Dead or alive?
A rhythmic, throbbing sound filled MoMA’s Marie-Josée and Henry Kravis Studio: a pulse, indicating that the blood was still flowing in the prone, male figure. He was still alive.
Moments before, the ceiling-mounted speakers had flooded the room with intense, fast-paced thumping, a soundtrack that accompanied a tracking shot of an empty room, saturated in the characteristic green and yellow hues of heat-sensitive surveillance cameras. A female voice announced that we were witnessing the first moments of Force Life (2019), Shahryar Nashat’s three-part, multisensory installation.
“What do you want?,” the voice demanded, “Identity? Sex? Do you want meaning? Violence? Do you want my exile?”
Installation view of the exhibition Shahryar Nashat: Force Life, February 1–March 8, 2020
When we see the body, approximately four minutes into the video Blood (what is authority), it is out of focus, lying face-up on a stained white carpet. Blood (what is authority) is the video component of Force Life, an installation that explores how art is seen, felt, and perceived, evoking the human central nervous system itself. The video is presented on a sculptural screen connected to the power supply and the Museum architecture by a long, sculptural tube recalling intestines or an umbilical cord. Accompanying it are the polymer and fiberglass horizontal sculpture Barre (are you nervous in this system), across from which two marble sculptures—Brain (do you feel nervous in this system) and *Brain (you no longer have to simulate)*—stand as sentinels at the Studio’s entrance. A light installation bathes the space in an ethereal glow, fluctuating between cool and warm tones, adapting to both the images in the video and the modulations of natural light entering the Studio, imbuing the space with a sensuous life force.
Force Life alternates with Shelf Life, a performance by the choreographer Adam Linder, with whom Nashat often collaborates. During the transition between the two works, the video wall hosting Blood (what is authority) pivots to reveal a dancers’ barre on the reverse side of the screen. The installation expands on the questions of power, alienation, and difference that have threaded through Shahryar Nashat’s practice over the past decade. Nashat has used digital video as an extension of the human form—a prosthesis for it—separating personhood from the flesh-and-blood limitations of the physical body to accentuate how the effects of technology have altered our understanding of who we are and what the self is. He often splices together images of athletes and pornographic models—figures held up in our media as subjects of desire—to create composite figures, as in the videos Present Sore (2016) and Keep Begging (2019). By cropping, zooming, and scanning individual fragments of the human body and reconfiguring them into new composite figures, the artist considers the ways in which the individual has become fragmented, shattered by technology’s mediations between people, objects, and images.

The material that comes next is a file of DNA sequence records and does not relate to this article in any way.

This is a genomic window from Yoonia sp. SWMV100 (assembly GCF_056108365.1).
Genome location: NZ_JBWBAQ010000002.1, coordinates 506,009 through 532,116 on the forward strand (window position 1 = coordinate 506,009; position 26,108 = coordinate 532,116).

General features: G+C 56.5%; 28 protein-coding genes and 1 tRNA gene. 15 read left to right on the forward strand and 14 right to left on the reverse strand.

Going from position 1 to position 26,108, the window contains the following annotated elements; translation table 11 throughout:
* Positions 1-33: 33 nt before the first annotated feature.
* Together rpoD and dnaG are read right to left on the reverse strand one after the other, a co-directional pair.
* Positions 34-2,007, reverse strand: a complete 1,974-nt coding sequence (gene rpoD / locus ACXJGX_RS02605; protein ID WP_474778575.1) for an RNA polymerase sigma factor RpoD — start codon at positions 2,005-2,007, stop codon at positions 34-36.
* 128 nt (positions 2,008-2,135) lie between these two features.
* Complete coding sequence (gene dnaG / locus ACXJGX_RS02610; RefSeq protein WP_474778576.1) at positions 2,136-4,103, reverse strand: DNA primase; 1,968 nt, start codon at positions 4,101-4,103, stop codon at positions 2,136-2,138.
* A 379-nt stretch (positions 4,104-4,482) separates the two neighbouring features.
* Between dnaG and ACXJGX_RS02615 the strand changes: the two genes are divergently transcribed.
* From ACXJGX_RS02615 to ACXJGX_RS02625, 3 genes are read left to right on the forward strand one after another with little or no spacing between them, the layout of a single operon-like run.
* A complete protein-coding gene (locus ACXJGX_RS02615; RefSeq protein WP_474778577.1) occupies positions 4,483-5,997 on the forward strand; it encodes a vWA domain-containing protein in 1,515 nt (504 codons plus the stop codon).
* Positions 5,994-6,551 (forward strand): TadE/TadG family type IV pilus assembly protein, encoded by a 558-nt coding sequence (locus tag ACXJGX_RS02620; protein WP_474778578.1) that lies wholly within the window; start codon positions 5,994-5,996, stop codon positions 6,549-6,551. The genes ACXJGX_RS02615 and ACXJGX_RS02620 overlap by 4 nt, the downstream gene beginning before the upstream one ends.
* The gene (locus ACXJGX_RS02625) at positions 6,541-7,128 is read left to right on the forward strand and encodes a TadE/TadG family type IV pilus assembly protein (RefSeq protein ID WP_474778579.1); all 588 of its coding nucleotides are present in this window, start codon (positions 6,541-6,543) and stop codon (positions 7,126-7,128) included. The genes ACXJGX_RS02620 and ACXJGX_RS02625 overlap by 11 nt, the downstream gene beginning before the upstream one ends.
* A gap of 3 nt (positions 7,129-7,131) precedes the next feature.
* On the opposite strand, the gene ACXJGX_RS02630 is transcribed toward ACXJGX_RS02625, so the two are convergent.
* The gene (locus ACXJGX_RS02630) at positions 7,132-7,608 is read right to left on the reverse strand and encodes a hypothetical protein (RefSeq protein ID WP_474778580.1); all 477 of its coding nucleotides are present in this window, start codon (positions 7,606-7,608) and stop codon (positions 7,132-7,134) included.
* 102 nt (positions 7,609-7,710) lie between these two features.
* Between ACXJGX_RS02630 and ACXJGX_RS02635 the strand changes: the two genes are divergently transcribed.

Shahryar Nashat: Force Life
This fragmentation, the artist suggests, is a consequence of new modes of control that dictate the possibilities of a person’s movement, functioning, and future. In Blood (what is authority), we as viewers take the position of a scanning surveillance camera that continuously adjusts itself, a motion indicated by diegetic clicking noises. Along with the camera, we zoom into ears and eyeballs, limbs and pubic hair, taking stock of the anonymous male body that seems oblivious to our gaze.
The scans of the still figure alternate with CCTV footage of coyotes and monkeys, appropriated YouTube clips reenacting a commercial for AXE Body Spray, a monologue from Anne Carson’s experimental grief-memoir Nox, and a scientific explanation of “exactly what happens when you die.” The combination of these source materials might seem disjointed, but it re-creates the often aberrant, media-saturated experience of the Internet, and its attendant modes of surveillance and control. Even in its earliest iterations—when the promise of global connectivity seemed ripe with limitless possibility—digital media has been shadowed by the authority of corporations, the military, and national governments
Shahryar Nashat: Force Life
But just what is authority? Repeated several times by the disembodied, robotic voices in Nashat’s video, the question is never answered. While authority describes a relationship between individuals and their relative social power, it is these relationships that, in part, regulate institutions. For his 2004 series Staatsgewalt, Nashat examined the institutionalization of violence by the state against its citizens, connecting related histories of Italian resistance to fascism in the 1930s and 1940s with the LAPD’s acts of brutality against Rodney King in 1991. In Force Life, authority assumes many forms: the gaze of the camera that scans and surveils the supine, still body; the speakers that declare the transitions between Nashat’s and Linder’s work; the security officers who observe and regulate visitors’ interactions with the work; the authority wielded by the artist and curators and in the entire enterprise of the Museum itself.
So what is authority? How do we determine where it comes from? When we identify it, what can we do? Shahryar Nashat’s work often generates more questions than it answers, but this is by design: His practice urges us to reconsider what we know, and how we come to know it.